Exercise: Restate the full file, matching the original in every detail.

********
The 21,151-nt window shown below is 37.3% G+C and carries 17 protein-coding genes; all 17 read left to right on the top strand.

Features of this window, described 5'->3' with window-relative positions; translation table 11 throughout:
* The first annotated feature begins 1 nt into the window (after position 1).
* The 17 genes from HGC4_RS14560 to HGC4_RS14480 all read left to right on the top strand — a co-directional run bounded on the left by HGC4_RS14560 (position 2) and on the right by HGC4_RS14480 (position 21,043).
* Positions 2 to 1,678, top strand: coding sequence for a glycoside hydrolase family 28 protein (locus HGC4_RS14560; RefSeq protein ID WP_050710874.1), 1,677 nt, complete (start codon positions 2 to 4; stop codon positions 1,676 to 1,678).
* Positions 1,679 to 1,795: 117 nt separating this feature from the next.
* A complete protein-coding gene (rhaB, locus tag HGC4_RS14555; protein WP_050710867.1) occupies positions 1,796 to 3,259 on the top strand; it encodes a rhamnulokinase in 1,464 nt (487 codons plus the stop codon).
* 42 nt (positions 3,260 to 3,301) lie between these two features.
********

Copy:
The 21,151-nt window shown below is 37.3% G+C and carries 17 protein-coding genes; all 17 read left to right on the top strand.

Features of this window, described 5'->3' with window-relative positions; translation table 11 throughout:
* The first annotated feature begins 1 nt into the window (after position 1).
* The 17 genes from HGC4_RS14560 to HGC4_RS14480 all read left to right on the top strand — a co-directional run bounded on the left by HGC4_RS14560 (position 2) and on the right by HGC4_RS14480 (position 21,043).
* Positions 2 to 1,678, top strand: coding sequence for a glycoside hydrolase family 28 protein (locus HGC4_RS14560; RefSeq protein ID WP_050710874.1), 1,677 nt, complete (start codon positions 2 to 4; stop codon positions 1,676 to 1,678).
* Positions 1,679 to 1,795: 117 nt separating this feature from the next.
* A complete protein-coding gene (rhaB, locus tag HGC4_RS14555; protein WP_050710867.1) occupies positions 1,796 to 3,259 on the top strand; it encodes a rhamnulokinase in 1,464 nt (487 codons plus the stop codon).
* 42 nt (positions 3,260 to 3,301) lie between these two features.